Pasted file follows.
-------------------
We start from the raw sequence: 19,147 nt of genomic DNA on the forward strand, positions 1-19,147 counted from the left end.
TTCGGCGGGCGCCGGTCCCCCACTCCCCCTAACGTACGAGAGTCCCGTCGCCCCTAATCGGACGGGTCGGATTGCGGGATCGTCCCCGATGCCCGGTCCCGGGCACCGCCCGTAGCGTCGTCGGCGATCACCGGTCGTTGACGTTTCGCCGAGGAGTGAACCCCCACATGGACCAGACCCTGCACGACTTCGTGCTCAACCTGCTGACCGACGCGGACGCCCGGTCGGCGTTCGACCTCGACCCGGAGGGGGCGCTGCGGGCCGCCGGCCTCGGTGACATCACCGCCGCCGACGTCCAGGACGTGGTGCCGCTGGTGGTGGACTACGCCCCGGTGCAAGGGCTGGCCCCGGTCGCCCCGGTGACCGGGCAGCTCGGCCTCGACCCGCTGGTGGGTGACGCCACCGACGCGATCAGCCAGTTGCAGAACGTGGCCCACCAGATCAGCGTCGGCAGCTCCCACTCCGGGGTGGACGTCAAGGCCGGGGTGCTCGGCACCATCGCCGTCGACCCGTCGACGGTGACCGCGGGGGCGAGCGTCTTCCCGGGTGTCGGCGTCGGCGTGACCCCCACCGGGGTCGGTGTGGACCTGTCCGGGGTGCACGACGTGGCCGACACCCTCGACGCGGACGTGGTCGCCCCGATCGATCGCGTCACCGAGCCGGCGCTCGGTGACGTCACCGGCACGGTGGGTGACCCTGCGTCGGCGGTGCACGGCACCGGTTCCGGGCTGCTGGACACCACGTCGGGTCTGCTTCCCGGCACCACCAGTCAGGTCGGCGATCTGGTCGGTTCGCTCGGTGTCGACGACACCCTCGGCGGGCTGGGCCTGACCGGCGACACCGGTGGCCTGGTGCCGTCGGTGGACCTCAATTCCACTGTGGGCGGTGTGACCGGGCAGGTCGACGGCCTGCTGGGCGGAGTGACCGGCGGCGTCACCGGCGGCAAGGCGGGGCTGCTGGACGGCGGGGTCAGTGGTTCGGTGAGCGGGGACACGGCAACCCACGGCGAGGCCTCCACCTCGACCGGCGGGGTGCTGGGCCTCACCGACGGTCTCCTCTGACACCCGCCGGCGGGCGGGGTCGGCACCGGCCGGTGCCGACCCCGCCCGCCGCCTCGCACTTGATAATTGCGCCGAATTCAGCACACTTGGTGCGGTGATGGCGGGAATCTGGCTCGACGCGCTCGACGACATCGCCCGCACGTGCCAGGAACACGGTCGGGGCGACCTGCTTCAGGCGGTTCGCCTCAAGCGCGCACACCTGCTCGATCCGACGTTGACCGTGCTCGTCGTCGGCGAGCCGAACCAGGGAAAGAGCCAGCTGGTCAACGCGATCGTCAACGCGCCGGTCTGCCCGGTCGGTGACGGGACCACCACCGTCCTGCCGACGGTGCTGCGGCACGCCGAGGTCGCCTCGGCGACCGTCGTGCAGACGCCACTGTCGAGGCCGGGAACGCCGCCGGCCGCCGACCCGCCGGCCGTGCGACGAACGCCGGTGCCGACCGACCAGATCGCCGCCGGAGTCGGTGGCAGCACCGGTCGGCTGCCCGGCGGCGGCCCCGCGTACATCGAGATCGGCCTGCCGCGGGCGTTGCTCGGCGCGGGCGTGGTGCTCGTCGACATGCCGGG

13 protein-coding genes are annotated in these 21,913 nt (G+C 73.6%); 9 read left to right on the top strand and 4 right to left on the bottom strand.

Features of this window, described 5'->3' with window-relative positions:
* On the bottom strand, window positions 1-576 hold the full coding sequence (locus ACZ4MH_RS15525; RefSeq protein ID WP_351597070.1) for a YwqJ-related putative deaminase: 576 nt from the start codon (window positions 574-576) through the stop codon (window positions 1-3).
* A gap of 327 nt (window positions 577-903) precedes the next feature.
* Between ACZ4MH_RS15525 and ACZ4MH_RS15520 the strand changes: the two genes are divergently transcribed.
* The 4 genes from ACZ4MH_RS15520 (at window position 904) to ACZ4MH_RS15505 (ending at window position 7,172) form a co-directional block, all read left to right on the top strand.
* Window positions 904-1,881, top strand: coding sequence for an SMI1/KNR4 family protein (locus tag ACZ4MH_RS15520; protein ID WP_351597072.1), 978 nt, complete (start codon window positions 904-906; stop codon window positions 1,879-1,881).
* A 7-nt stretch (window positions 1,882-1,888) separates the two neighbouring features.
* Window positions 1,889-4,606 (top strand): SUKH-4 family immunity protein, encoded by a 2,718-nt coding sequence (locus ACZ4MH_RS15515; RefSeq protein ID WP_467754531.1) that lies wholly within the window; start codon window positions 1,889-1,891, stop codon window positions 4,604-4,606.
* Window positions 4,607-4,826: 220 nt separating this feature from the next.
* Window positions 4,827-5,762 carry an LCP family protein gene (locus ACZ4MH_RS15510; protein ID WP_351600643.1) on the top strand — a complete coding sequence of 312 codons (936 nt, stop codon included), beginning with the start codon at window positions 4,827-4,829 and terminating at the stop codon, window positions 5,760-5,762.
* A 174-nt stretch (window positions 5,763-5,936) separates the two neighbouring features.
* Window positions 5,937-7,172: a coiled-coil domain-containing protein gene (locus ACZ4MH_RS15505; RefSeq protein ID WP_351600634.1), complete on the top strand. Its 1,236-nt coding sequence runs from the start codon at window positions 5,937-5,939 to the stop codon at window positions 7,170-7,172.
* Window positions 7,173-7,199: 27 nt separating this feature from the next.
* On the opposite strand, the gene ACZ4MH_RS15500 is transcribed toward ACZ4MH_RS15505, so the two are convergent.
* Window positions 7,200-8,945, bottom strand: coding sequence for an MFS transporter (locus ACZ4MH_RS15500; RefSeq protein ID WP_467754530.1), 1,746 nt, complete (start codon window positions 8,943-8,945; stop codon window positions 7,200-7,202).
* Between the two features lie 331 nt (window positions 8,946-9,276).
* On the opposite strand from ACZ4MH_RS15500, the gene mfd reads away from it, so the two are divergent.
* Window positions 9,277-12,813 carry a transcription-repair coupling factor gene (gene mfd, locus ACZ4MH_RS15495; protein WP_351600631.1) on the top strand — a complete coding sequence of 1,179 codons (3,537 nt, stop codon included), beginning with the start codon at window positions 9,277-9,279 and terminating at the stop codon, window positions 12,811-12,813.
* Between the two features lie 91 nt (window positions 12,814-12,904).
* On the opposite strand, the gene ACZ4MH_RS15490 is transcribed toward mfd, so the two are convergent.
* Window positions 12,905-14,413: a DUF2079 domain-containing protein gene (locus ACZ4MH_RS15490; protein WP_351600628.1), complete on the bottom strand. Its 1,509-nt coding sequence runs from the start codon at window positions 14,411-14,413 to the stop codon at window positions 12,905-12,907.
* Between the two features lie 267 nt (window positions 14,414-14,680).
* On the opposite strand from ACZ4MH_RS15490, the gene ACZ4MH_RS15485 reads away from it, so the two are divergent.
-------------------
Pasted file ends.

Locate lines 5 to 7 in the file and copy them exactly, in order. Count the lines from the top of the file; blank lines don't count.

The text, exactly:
* On the bottom strand, window positions 1-576 hold the full coding sequence (locus ACZ4MH_RS15525; RefSeq protein ID WP_351597070.1) for a YwqJ-related putative deaminase: 576 nt from the start codon (window positions 574-576) through the stop codon (window positions 1-3).
* A gap of 327 nt (window positions 577-903) precedes the next feature.
* Between ACZ4MH_RS15525 and ACZ4MH_RS15520 the strand changes: the two genes are divergently transcribed.